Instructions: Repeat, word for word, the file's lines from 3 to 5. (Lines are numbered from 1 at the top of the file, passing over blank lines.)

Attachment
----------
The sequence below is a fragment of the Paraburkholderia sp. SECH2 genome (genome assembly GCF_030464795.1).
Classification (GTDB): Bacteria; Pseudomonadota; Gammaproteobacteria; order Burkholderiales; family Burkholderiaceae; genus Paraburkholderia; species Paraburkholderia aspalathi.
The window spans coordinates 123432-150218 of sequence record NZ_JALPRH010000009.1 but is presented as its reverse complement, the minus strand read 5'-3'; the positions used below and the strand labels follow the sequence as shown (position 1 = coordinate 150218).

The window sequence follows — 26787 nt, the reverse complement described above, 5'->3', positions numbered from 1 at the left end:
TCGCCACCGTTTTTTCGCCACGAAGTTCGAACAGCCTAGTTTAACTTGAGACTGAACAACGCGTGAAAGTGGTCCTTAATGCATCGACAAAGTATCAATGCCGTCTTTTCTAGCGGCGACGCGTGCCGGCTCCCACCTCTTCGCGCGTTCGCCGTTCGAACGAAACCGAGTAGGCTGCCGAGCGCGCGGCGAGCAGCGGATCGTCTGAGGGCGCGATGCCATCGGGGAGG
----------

The window spans coordinates 123432-150218 of sequence record NZ_JALPRH010000009.1 but is presented as its reverse complement, the minus strand read 5'-3'; the positions used below and the strand labels follow the sequence as shown (position 1 = coordinate 150218).

The window sequence follows — 26787 nt, the reverse complement described above, 5'->3', positions numbered from 1 at the left end:
TCGCCACCGTTTTTTCGCCACGAAGTTCGAACAGCCTAGTTTAACTTGAGACTGAACAACGCGTGAAAGTGGTCCTTAATGCATCGACAAAGTATCAATGCCGTCTTTTCTAGCGGCGACGCGTGCCGGCTCCCACCTCTTCGCGCGTTCGCCGTTCGAACGAAACCGAGTAGGCTGCCGAGCGCGCGGCGAGCAGCGGATCGTCTGAGGGCGCGATGCCATCGGGGAGG